Half his life ago, the poet and photographer Gerard Malanga was a valiantly cool, impossibly handsome superstar produced by Andy Warhol’s Factory. In snapshots of the 60s and early 70s, he lounges next to Dylan, Ginsberg, the Velvet Underground and the Rolling Stones with the lively narcissism proper for a 20-something who was Warhol’s right-hand man.
This morning, at his daily breakfast in a tacky diner in Brooklyn, he wears a crumpled Oleg Cassini tweed jacket over a shabby shirt and cotton knit tie. (“All from the flea market,” he boasts.) Malanga drinks a cappuccino, nibbles on a croissant and writes poetry on the Sunday New York Times Metro section.
“Writing poetry is going into a trance,” he says after putting his pen down. “It is outside of sensual experience.”
Sensual indeed. In a 1973 biography of Warhol, Stephen Koch dubbed Malanga “the endlessly talkative golden boy of the art world … For six years, (he) must have attended five parties a night.” The aging poet sighs: “Maybe two. Not five.”
But the partying was productive. Malanga remembers introducing Warhol to Lou Reed, then dancing on stage throughout the Velvet Underground’s first tour. “I had a lead pencil that I pretended was a syringe for ‘Heroin,’ a whip (for ‘Venus in Furs’), and dumbbells for ‘Waiting for the Man.'” God bless the Velvets.
From 1963 (at age 20) to 1970, Malanga also got around to doing all of Warhol’s silk-screening, acting in crucial Factory films (like “Vinyl,” Warhol’s unhinged adaptation of “A Clockwork Orange”) and then co-founding Interview Magazine. And yet he doesn’t talk much about his pop-pinup heritage. “Fame is a grain of salt. It is ephemeral,” he pronounces in true Warhol spirit.
“I respected what Andy was doing — I was working on it — but he wasn’t my favorite then and he is not now.”
As for the other pop icons: “(Robert) Rauschenberg is poetry, a kind of three-dimensional poetry, a blast in the canon. … Jasper (Johns) is the prose to his poetry. In fact, they were loft-mates in the early days.” And Lichtenstein? “I was never a fan. Roy’s a sweet guy, but he’s a one-trick pony.”
Malanga is not. In 1971, as his work with Warhol was winding down, he woke up at a friend’s house next to Iggy Pop. “He had just broken up with his girlfriend, he was very depressed. … In the morning he was doing some exercises, and I told him to take off his shirt. Then I told him to take off his trousers.”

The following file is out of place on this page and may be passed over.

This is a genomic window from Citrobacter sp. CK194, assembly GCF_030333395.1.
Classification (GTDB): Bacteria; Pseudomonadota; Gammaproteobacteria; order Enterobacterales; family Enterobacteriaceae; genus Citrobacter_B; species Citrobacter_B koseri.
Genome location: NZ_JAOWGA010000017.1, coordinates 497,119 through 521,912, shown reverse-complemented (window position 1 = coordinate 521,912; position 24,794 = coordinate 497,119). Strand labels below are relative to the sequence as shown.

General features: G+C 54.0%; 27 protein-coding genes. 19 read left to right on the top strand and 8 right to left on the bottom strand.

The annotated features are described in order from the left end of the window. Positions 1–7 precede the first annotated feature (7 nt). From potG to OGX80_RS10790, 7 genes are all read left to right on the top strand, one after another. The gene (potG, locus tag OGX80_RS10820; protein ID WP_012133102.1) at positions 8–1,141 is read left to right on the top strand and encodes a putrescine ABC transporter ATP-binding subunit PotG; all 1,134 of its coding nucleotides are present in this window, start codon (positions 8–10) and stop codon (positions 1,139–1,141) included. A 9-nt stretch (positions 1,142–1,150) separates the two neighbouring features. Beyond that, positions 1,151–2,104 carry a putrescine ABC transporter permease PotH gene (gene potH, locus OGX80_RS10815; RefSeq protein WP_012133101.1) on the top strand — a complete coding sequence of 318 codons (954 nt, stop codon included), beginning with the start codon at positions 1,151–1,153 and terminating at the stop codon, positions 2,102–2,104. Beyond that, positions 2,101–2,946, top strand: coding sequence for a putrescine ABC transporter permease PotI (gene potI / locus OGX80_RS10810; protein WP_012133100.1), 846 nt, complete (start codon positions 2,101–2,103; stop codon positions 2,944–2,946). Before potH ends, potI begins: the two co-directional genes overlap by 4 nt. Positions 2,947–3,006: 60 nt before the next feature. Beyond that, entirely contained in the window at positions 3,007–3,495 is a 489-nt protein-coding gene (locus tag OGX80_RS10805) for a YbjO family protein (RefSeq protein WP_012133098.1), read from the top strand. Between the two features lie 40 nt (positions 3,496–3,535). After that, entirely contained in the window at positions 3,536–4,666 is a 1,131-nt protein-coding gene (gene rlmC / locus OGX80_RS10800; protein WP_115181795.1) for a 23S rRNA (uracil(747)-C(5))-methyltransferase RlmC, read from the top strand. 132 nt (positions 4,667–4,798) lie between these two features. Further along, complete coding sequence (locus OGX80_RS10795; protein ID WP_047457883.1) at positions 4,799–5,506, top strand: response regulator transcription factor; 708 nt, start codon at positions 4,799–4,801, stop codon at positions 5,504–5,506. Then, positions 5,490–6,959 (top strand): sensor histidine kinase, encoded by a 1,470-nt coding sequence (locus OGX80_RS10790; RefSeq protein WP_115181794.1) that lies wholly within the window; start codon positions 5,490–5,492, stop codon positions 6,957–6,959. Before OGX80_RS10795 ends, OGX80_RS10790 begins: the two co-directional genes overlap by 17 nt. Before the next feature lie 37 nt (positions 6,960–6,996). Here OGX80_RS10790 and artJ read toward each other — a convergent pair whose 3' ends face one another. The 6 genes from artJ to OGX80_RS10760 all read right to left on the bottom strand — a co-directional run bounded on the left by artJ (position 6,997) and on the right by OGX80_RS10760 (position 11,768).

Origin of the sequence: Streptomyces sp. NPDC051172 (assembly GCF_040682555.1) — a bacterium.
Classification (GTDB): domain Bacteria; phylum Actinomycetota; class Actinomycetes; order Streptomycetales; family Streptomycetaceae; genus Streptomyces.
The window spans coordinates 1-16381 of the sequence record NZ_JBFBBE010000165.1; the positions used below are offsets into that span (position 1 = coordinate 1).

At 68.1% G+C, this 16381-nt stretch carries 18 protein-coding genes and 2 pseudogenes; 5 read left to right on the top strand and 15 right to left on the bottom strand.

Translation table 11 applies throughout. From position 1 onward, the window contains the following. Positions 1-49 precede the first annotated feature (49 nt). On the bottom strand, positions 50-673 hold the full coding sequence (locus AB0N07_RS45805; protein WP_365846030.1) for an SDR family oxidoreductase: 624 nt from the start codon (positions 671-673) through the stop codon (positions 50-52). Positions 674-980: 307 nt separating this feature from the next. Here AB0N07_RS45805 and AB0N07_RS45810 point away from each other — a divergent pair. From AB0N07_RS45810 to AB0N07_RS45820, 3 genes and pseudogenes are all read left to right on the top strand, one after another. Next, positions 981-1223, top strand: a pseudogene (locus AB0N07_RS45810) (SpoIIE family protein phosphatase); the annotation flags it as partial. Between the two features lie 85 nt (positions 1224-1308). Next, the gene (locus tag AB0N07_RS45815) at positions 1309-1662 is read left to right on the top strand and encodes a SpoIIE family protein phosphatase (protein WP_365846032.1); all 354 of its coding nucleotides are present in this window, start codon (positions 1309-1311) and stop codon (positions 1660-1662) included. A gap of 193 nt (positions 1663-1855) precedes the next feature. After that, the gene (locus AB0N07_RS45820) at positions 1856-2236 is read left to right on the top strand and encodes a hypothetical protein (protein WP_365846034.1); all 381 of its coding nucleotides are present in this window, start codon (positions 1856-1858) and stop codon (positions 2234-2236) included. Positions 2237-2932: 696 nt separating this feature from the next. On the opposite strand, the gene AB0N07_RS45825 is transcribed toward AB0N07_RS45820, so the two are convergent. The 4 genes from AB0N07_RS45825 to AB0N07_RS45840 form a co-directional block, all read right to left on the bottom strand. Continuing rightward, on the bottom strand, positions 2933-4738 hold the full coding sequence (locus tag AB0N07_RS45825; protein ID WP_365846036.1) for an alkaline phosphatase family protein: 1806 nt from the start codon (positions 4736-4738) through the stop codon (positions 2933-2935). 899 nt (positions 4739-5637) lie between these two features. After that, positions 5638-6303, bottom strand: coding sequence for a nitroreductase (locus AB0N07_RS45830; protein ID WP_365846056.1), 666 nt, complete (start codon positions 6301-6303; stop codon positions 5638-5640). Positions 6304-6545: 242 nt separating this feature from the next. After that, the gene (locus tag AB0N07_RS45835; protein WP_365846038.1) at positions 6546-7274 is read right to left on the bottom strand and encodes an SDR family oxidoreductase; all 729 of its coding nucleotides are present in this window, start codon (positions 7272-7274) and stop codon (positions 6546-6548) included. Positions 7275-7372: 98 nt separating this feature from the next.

He ranks his nude portrait of that scrawny punk as “iconic,” along with his snapshots of William Burroughs and poet Charles Olson.
He is indeed at his most shrewd and precise when capturing other artists. The Beinecke Library’s new retrospective of Chelsea Review is commanded by Malanga’s portraiture of the literary journal’s contributors. In the most memorable image, Ginsberg grins maniacally, shackled with some beaded necklace. The exhibit runs until early June.
Like his photos, Malanga’s poetry is plaintive but light-handed. He was first published at 19, when Chelsea’s 12th issue ran two of his poems. Even then, his verse drifts towards hazy nostalgia.
“The Nassau Loop Is No Longer Running,” a poem from the 1990s, ends like a Tom Waits ballad: “It still gets cold. The map’s been redrawn./ The lights of the train stood still and then vanished.”
In 2001, the venerated avant-garde press Black Sparrow Books printed a 36-year anthology of his work. The collection is called “No Respect,” yet its back page contains poet Muriel Rukeyser’s high-flying reverence: She once called him “one of the best poets of his generation,” praising his body of work as “one of honor, humaneness and durability.”
Malanga seems joyous when addressing his poetry from the past four years, work he describes as the realization of a long-ago epiphany. “One day I was thinking about it, as usual, but found myself writing about it. Stream of consciousness — no, stream of unconsciousness,” he adds innocently. “I was creating something new.”
He reads aloud a compelling prose poem, “Zachary Scott.” The verse is morbid and funny in a way only old men can manage.
“I’m going back to the people I’ve known and loved, and people I’ve wanted to but didn’t,” he gushes afterward. “Talk about happiness? I’m having a lot of fun.”